School-Related Measures on the Ballot in Three States

Article Tools
  • PrintPrinter-Friendly
  • EmailEmail Article
  • ReprintReprints
  • CommentsComments

While most attention in next week's off-year elections has been focused on California's controversial school-voucher initiative, other measures with important implications for education are on the ballot in at least three states.

In California, in addition to the voucher initiative, voters will decide whether to make it easier to pass school-construction bond issues, and whether to extend a state sales-tax increase.

Proposition 170 would allow local voters to approve school-construction bond issues by a simple majority, rather than the two-thirds vote that has long been required.

Backers of the measure, including most state education and building-industry groups, say the two-thirds requirement has been a difficult hurdle for school districts to overcome to meet their construction needs.

Tom DeLapp, the communications director for the Association of California School Administrators, said an additional $3.5 billion in school-construction bonds would have been approved in the state between 1986 and 1993 if only a majority vote had been required.

But opponents of Proposition 170 say the measure would undermine the strong restrictions imposed by Proposition 13, the state's landmark 1978 tax-limitation amendment.

"This is the opening salvo in the hidden agenda here to reduce the two-thirds-vote requirement for all bond issues and Proposition 13 tax increases,'' said Joel Fox, the president of the Howard Jarvis Taxpayers Foundation, an anti-tax group.

The other proposal, Proposition 172, would make permanent a temporary half-cent sales tax for use by city and county governments. Defeat of the measure would further strap local governments and make it more difficult to balance the next state budget, Mr. DeLapp said.

Meanwhile, evidence mounted last week that Golden State voters would reject Proposition 174, which would give parents vouchers to use to send their children to any public or private school. (See Education Week, Oct. 20, 1993.)

A Los Angeles Times poll showed 66 percent of likely voters opposing the plan, with 27 percent in favor.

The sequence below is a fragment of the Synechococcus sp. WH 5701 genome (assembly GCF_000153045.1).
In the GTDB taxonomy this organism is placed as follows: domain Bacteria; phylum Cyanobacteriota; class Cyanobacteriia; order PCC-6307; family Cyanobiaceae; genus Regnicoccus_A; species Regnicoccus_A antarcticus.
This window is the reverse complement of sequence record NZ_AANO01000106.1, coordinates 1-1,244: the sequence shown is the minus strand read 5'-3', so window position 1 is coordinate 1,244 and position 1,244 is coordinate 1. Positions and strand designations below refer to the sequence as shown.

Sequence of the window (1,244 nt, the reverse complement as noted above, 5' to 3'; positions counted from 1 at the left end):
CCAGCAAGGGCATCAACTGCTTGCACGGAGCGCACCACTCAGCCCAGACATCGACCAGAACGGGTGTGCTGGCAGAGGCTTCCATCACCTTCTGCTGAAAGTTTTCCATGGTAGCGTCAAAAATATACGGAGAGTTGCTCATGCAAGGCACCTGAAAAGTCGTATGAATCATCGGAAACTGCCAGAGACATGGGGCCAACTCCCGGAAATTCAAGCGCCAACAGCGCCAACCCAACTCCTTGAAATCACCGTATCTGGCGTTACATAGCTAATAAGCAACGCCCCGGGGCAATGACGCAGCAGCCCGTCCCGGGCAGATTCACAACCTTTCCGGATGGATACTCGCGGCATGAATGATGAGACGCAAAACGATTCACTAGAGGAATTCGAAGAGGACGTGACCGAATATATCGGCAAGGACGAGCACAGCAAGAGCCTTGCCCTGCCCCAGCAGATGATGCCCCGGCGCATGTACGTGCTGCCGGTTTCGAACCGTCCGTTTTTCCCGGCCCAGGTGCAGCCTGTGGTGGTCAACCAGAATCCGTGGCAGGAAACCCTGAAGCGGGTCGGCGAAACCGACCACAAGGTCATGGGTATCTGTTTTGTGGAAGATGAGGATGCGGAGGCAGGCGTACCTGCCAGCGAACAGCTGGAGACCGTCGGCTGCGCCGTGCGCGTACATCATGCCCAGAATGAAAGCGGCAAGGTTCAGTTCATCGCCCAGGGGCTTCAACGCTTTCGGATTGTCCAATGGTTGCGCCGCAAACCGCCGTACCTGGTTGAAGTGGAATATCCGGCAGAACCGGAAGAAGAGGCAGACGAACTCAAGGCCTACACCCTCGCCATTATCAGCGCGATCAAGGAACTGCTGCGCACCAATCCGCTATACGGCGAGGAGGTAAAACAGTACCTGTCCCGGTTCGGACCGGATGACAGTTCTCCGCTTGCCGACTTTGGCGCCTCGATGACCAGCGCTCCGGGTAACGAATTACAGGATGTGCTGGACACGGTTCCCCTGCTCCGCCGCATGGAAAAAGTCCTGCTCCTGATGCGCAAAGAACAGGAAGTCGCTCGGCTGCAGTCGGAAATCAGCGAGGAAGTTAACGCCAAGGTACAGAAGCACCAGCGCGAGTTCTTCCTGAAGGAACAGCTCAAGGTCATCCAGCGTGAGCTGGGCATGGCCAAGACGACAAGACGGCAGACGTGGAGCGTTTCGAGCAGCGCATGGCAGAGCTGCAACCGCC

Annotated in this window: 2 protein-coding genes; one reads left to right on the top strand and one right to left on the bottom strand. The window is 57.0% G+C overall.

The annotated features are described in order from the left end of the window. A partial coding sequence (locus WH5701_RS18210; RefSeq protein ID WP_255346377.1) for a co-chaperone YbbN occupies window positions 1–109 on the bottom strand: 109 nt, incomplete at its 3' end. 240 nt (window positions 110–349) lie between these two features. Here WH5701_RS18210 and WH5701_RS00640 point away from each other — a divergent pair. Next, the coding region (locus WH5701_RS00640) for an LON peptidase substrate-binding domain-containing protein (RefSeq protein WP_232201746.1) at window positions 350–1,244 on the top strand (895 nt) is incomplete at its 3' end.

In the same poll, the school-construction measure was faring poorly, while the sales-tax extension was slightly favored by likely voters.

Other Tax Measures

In Texas, which has no state income tax, voters are being asked to approve a constitutional amendment that would require their approval for any such tax, with the added condition that all revenues from an income tax would be dedicated to public education.

Proposition 4 was proposed by Lieut. Gov. Bob Bullock and is being supported by most education groups, even though it does not guarantee a net increase in funding for schools.

Washington State voters face tax-rollback and -limitation measures that opponents argue could seriously reduce state K-12 funding.

Initiative 601 would limit increases in state expenditures to the rates of inflation and population growth, while Initiative 602 would limit state spending and roll back about $1 billion in taxes and fees.

"The most conservative estimates we've looked at show that, at a bare minimum, $150 million would be cut just from K-12 education'' if both measures pass, said Teresa Moore, a spokeswoman for the Washington Education Assocation.

Vol. 13, Issue 08

Notice: We recently upgraded our comments. (Learn more here.) If you are logged in as a subscriber or registered user and already have a Display Name on, you can post comments. If you do not already have a Display Name, please create one here.
Ground Rules for Posting
We encourage lively debate, but please be respectful of others. Profanity and personal attacks are prohibited. By commenting, you are agreeing to abide by our user agreement.
All comments are public.

Back to Top Back to Top

Most Popular Stories